Can’t Pour From an Empty Cup

Our cup serves as our being, our truth, our life. It holds our purest and truest energies.

Self-love is the principal ingredient that fills most of the cup. Love to and from others are the cream and cherries that top it all off and make life worth it.

We cannot give to others, what we do not have ourselves. If we cannot take care and love ourselves, it is foolish to believe we can truly and fully take care and love others.

We can’t pour from an empty cup.

An old adage proclaims that: “Your greatest test is when you bless someone else while going through your own storms.” This is the type of person I continuously aspire to be more like every day.

Someone who truly loves themselves enough to understand and appreciate their flaws, inadequacies, doubts, insecurities, strength, brilliance, time and value alike. Someone who is not afraid to take chances, fail repeatedly, reinvent and pivot as often as necessary.

Someone who realizes that sharing and pouring from their cup is not a zero-sum game; it is an opportunity to inspire and empower others to do the same. Yet someone who also remembers that while others can give as much as they can, the majority of the matter needed to repeatedly fill one’s cup lies within; wellness, and appreciation for oneself, self-love.

Someone with enough self-love and self-worth to correct or eliminate anything that adversely affects personal fundamental values regardless of other’s perceptions or how difficult or unconventional the change may be.

Someone who knows and accepts that everyone falls. Sometimes the collapse is so rough, one may be temporarily disabled from pouring anything as their cup itself is too damaged. It is in these broken cup episodes, having enough self-love and self-worth to seek change, recovery, and healing will provide the catalyst for betterment.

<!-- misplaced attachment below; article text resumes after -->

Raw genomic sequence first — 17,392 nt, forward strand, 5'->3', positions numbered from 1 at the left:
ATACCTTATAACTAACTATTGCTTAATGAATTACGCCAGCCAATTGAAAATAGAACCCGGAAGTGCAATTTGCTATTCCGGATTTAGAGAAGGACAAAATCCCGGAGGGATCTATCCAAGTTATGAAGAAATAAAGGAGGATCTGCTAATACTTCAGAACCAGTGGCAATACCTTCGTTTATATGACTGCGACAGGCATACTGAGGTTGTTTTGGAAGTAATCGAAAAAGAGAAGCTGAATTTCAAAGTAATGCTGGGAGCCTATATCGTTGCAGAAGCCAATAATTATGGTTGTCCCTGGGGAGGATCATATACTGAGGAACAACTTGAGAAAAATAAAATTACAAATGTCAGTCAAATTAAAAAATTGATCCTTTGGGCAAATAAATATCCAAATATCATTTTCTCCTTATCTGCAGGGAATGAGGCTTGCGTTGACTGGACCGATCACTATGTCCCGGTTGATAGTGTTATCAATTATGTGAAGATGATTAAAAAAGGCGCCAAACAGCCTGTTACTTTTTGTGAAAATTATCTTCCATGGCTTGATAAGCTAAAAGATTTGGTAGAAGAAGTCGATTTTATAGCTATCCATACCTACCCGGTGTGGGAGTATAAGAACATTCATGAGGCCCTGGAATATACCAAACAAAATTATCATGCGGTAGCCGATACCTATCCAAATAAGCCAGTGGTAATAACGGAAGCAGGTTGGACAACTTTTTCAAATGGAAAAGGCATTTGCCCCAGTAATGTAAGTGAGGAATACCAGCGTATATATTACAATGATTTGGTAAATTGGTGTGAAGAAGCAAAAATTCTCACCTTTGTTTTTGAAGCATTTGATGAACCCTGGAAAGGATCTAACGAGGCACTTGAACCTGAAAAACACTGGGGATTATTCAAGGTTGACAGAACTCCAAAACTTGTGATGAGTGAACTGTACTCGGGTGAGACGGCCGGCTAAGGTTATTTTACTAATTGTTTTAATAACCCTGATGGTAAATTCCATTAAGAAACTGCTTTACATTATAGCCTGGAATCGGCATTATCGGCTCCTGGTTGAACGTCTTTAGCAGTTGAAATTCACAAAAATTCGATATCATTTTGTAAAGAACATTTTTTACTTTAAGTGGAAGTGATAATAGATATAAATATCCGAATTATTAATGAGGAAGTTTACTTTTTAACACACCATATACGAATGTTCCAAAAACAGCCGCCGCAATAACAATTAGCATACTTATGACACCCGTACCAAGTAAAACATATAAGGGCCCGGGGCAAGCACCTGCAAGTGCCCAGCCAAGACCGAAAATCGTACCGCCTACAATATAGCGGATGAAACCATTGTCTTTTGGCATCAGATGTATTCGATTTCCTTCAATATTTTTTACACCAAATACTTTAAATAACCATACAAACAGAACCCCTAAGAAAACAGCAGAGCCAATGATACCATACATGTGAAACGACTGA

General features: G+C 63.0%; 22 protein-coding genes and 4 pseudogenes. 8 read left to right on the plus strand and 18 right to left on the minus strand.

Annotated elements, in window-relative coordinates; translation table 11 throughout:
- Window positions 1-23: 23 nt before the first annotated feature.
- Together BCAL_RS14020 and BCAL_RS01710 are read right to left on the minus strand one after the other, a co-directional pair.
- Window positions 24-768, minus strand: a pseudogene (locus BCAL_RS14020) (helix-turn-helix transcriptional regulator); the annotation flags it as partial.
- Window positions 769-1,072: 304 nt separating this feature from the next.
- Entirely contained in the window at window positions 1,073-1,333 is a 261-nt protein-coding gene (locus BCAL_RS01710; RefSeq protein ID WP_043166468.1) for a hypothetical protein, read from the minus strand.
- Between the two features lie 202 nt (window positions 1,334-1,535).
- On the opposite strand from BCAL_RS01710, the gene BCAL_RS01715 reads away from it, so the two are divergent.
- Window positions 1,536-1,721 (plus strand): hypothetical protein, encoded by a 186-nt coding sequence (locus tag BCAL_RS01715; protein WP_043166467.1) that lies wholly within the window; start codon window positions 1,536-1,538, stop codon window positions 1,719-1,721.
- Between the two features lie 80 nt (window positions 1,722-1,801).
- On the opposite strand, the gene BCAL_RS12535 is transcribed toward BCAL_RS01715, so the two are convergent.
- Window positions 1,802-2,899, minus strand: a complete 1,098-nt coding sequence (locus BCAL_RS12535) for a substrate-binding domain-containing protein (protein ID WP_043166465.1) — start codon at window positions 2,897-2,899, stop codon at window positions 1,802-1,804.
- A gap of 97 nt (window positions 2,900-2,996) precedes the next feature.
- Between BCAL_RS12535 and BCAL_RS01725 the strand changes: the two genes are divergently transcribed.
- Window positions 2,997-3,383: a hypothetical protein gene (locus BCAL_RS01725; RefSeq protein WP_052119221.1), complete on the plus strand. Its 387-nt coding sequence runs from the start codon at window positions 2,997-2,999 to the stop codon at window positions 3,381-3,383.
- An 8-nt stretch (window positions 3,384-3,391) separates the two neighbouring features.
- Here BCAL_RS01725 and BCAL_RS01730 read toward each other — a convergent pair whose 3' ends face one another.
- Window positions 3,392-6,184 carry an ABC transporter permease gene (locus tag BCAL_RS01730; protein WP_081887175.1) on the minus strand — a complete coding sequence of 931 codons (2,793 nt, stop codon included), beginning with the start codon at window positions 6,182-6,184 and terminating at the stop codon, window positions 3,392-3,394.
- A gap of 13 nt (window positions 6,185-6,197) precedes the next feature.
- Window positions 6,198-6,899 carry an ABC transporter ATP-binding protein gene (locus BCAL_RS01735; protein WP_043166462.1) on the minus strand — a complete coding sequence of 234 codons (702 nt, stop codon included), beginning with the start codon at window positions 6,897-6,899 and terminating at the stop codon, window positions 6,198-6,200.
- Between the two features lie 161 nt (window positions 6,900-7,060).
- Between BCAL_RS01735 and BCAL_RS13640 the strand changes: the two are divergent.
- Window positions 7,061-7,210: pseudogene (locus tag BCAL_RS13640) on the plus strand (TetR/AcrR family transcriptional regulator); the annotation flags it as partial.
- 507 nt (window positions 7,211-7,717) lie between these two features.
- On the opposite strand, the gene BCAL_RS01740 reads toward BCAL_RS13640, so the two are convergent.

Someone who sees this improvement as an opportunity to repair their cups with even bigger and stronger elements. Elements that will ultimately allow our cups to hold more than ever before. Yet understanding that often, we cannot heal in the same environments where we got sick.

Someone who embraces their mortality and realizes at the moment, on the day when they take their last breaths, all they’ll have are memories and a legacy. A legacy built and left with others they were blessed to spend their limited amount of time with. With the people who were as excited, happy and grateful to be with them as they were to be with these people. With enriching experiences, both grand and mundane that consumed the majority of this limited time. At that moment, on that day, with those final breaths (and every moment, day and breath in between), they’ll know they have to answer to no one other than themselves.

Our time is limited, use it wisely and live it well. Remember to take care of ourselves, love ourselves and continually refill our cups with meaningful relationships and experiences.
In life, we can only get what we give and we can only give what we have. Don’t waste it.

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